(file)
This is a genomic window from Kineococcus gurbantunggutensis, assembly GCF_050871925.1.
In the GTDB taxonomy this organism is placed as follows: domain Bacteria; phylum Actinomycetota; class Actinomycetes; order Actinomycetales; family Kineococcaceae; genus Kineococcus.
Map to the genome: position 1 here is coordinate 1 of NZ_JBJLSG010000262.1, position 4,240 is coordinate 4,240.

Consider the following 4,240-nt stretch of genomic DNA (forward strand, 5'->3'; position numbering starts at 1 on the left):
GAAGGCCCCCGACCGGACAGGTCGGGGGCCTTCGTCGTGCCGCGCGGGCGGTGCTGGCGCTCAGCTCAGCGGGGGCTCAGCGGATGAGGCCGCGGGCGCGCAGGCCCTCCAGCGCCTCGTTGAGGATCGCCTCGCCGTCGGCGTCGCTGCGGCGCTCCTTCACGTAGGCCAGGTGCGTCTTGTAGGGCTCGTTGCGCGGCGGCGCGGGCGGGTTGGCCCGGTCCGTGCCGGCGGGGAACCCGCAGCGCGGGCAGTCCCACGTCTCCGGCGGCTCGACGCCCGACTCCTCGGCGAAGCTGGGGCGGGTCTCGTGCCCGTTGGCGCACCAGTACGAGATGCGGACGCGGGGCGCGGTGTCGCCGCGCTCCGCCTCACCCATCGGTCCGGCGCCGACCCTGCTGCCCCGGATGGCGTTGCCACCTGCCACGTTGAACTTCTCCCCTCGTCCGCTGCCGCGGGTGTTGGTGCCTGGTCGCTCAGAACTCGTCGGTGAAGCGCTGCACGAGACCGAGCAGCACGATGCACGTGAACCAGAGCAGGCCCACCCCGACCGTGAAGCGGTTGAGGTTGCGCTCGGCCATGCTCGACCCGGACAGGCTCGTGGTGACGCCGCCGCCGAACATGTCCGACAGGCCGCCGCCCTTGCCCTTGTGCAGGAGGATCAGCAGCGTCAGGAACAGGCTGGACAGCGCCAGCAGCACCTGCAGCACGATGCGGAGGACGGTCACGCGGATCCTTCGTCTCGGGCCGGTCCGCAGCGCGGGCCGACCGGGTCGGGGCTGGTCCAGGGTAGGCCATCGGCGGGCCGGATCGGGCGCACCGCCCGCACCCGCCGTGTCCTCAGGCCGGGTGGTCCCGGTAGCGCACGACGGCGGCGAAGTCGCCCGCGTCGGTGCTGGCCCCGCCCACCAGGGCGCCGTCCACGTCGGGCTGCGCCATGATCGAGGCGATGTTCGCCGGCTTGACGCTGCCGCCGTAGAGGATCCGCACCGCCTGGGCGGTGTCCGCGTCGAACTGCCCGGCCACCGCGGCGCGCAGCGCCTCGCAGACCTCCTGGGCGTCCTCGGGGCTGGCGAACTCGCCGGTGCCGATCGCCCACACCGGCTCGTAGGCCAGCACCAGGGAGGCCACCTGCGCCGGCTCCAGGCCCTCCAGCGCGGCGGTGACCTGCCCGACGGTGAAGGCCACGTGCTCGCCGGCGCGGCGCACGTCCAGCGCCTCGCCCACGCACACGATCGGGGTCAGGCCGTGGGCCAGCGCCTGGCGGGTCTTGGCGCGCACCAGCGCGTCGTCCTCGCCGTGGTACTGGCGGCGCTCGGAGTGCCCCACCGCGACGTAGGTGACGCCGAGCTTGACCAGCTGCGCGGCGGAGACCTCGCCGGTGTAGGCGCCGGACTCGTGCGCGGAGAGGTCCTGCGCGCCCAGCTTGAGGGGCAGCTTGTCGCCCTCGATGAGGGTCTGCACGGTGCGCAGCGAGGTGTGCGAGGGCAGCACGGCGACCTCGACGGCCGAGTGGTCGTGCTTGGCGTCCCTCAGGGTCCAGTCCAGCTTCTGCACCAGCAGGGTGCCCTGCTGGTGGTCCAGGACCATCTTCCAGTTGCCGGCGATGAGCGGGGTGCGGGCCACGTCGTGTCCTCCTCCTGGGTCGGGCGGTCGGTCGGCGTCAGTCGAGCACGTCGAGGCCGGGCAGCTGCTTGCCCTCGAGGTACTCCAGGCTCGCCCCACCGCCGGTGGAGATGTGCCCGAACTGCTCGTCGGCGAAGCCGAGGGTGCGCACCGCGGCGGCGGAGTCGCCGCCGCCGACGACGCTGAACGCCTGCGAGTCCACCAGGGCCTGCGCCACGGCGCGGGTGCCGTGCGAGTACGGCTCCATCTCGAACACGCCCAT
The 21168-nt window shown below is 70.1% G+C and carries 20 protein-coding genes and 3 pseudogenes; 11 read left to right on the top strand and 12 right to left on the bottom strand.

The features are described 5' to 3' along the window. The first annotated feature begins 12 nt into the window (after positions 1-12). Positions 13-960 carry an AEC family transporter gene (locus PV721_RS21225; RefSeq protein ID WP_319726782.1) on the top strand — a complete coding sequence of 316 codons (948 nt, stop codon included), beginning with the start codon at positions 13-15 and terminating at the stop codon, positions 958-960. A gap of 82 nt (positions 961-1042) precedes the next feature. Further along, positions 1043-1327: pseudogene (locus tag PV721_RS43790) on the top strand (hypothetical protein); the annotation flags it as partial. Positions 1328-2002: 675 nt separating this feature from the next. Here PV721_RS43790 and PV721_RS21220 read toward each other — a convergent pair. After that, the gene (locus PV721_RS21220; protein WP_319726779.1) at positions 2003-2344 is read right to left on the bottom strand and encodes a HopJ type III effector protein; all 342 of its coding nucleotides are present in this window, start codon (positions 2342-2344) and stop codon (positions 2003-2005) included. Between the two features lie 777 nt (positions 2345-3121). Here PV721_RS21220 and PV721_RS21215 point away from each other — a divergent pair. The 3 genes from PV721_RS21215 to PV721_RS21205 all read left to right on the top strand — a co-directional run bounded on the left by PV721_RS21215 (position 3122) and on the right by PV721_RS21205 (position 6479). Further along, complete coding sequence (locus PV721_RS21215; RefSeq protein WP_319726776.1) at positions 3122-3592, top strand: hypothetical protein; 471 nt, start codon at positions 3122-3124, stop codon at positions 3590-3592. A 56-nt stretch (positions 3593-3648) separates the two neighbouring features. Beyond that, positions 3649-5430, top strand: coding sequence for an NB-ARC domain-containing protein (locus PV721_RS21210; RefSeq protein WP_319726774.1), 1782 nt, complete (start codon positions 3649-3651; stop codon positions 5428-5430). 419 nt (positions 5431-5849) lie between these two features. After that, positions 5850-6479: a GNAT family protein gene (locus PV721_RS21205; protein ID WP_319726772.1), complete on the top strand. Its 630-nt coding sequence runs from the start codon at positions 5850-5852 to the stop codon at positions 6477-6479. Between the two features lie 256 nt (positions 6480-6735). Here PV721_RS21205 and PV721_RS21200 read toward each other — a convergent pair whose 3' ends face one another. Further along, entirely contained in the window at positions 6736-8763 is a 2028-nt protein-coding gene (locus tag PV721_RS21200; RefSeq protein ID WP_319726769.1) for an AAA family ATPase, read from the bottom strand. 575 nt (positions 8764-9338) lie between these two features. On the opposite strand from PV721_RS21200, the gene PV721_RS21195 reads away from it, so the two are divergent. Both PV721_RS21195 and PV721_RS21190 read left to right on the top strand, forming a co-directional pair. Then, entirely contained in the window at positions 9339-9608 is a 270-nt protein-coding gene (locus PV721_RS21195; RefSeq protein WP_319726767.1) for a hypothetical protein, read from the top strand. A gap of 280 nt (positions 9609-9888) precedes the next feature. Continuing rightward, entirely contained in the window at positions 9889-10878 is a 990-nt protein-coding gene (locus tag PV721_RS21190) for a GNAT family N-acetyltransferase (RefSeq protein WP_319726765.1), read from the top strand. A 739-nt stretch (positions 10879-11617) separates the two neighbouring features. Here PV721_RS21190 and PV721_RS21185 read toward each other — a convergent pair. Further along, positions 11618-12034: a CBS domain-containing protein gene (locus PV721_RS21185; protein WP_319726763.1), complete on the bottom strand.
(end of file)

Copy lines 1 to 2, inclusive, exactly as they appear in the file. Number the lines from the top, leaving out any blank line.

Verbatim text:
This is a genomic window from Kineococcus gurbantunggutensis, assembly GCF_050871925.1.
In the GTDB taxonomy this organism is placed as follows: domain Bacteria; phylum Actinomycetota; class Actinomycetes; order Actinomycetales; family Kineococcaceae; genus Kineococcus.